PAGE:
[FoRK] Fwd: STRATEGY & INSIGHT: Cybertourists in Boston

Luis Villa luis.villa at gmail.com
Mon Aug 2 01:16:36 PDT 2004

On Sat, 31 Jul 2004 09:19:47 +0530, Udhay Shankar N <udhay at pobox.com> wrote:
> What do the blogers here think? Whump?

I wouldn't call myself a blogger (though I blog) but this article
seems to have fairly broken assumptions- basically, that blogs are
successful iff they replicate the experience of the traditional media.
I'm not going to say that there was necessarily anything interesting
coming out of the boston blogging group, but expecting them to break
news when completely out of their element is silly.

(And it's not like the traditional media had anything interesting to
say from Boston either; it just had higher production values.)


> >
> >The pundits' take on the hottest trends and events affecting
> >business and technology.
> >
> >July 30, 2004
> >
> >Cybertourists in Boston
> >
> >Professional politicians aren't famous for being early to embrace
> >new technology. So when the Democrats extended credentials to
> >bloggers to cover the party's national convention in Boston, I
> >was left pleasantly stunned.
> >
> >With all the pageantry and circuslike atmospherics that make up
> >an American political convention, you couldn't ask for a better
> >backdrop to show off blogging's potential. In full view of the
> >rest of the journalistic world, here would be the most welcome--
> >albeit belated--recognition yet by the establishment that the
> >consumption of media is changing before our eyes.
> >
> >All the more disappointing, then, to report back that blogging
> >blew its big chance in Beantown.
> >
> >With a few exceptions, most of the credentialed bloggers came off
> >like cyberhayseeds in the big city. Most dared for the painfully
> >obvious as they updated their posts. The entries I read ranged
> >from the insufferably pedantic to the sublimely mediocre. There
> >were exceptions, of course, but the see-me, hear-me tenor of
> >their reporting was only exceeded by the vapidity of the banal
> >commentaries peddled as analyses.
> >
> >Did they get co-opted? Sure seems that way at first glance. Maybe
> >the ego-lifting moment of their 15 minutes of prime-time fame got
> >in the way of clear thinking. Or maybe they were simply star
> >struck at rubbing shoulders in the line for the men's room with
> >folks like Ben Affleck and Warren Beatty. I remember covering my
> >first political convention as a college junior in 1976 and how
> >wowed I was when bandleader Peter Duchin deigned to smile at me.
> >
> >But these are big boys and girls. After spending years belittling
> >the shortcomings of the mainstream media, they had me expecting
> >more. Instead, I had to content myself with gems such as, "Bill
> >Clinton looks really small from the upper tiers of the Fleet
> >Center." Really? If that knocks your socks off, my advice would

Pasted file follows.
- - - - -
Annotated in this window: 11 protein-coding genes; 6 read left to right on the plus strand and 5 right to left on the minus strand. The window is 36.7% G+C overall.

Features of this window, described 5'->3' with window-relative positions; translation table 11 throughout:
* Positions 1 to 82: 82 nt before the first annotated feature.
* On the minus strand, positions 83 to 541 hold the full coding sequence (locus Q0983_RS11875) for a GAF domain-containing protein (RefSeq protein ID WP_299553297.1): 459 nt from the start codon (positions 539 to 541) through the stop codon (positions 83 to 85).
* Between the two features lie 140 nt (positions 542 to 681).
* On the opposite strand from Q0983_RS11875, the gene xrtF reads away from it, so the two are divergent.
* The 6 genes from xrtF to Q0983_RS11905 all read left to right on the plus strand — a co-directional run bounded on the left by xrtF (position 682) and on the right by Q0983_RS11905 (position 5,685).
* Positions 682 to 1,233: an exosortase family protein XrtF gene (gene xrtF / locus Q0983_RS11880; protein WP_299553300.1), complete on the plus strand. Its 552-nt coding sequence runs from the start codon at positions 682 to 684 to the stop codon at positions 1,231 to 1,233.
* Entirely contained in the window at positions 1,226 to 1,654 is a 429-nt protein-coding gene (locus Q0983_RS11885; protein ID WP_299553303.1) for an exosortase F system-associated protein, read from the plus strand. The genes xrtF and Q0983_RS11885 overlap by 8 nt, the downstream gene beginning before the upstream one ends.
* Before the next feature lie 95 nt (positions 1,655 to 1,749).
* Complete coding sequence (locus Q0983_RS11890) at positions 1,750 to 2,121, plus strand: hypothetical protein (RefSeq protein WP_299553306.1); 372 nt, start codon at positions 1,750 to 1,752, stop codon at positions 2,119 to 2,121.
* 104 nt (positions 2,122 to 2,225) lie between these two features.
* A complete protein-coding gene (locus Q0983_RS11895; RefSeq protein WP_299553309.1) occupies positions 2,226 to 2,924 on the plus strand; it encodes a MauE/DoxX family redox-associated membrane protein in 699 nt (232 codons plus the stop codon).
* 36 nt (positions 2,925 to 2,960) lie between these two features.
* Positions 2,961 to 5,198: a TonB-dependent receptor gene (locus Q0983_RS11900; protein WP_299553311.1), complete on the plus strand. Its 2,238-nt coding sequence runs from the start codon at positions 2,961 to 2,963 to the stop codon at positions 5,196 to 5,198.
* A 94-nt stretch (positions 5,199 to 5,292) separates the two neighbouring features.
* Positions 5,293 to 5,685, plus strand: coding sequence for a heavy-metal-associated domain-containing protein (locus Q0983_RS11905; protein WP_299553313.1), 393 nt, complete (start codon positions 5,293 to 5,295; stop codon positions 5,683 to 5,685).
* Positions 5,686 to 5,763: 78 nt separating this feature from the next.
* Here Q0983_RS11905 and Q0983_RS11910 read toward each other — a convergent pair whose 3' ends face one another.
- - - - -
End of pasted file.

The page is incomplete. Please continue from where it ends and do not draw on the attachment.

> >be to take in the view from the bleachers at Fenway Park
> >sometime.
> >
> >Whatever the reason, few came to town with their "A" game. And
> >that's a shame, because I'm sure many from the world of
> >mainstream media left town thinking they had little to worry
> >about if this is the best the blogging world can produce.
> >
> >Truth be told, it's especially frustrating to have to write these
> >lines because I still believe blogging is one of the most
> >exciting developments of the last five years.
> >
> >When the Internet began to gain traction in the mid-1990s, I got
> >jazzed by the promise of a new journalism. At the time the media
> >landscape was otherwise bleak. With ownership concentrated in
> >relatively few hands, the idea of a multiplicity of viewpoints
> >existing in a world of Big Media rang quite hollow.
> >
> >The Internet changed all that. First came the zines, the small,
> >independent online magazines that sprouted during the heyday of
> >the bubble. But when the economics of the business put an end to
> >that experiment, blogging moved into the vacuum. With their nose
> >pressed up against the glass, as befits any group of outsiders,
> >blogging pioneers such as Dave Winer regularly lambasted the
> >shortcomings of big media, offering fresh alternatives to the
> >usual spin.  It was new and exciting, and the mainstream world
> >only belatedly caught on to what was taking place right under its
> >nose.
> >
> >Until this week, bloggers enjoyed the luxury--and the right--
> >afforded to all armchair critics. They could take the easy pot
> >shot.
> >
> >But as they took their place alongside other credentialed media,
> >bloggers finally had to put up or shut up. I don't know how many
> >would ever admit this gig was a lot more difficult than it looked
> >from the outside. But with the pressure on to work under the same
> >constraints mainstream hacks have to contend with on a daily
> >basis for eternity--Get the story, get it right in all its
> >complexity and oh, by the way, get it in 10 minutes ago--they
> >were found wanting.
> >
> >Charlie Cooper, Executive Editor/Commentary
> >mailto:charles.cooper at cnet.com
> >
> >------------------------------------------
> --
> ((Udhay Shankar N)) ((udhay @ pobox.com)) ((www.digeratus.com))
> _______________________________________________
> FoRK mailing list
> http://xent.com/mailman/listinfo/fork

More information about the FoRK mailing list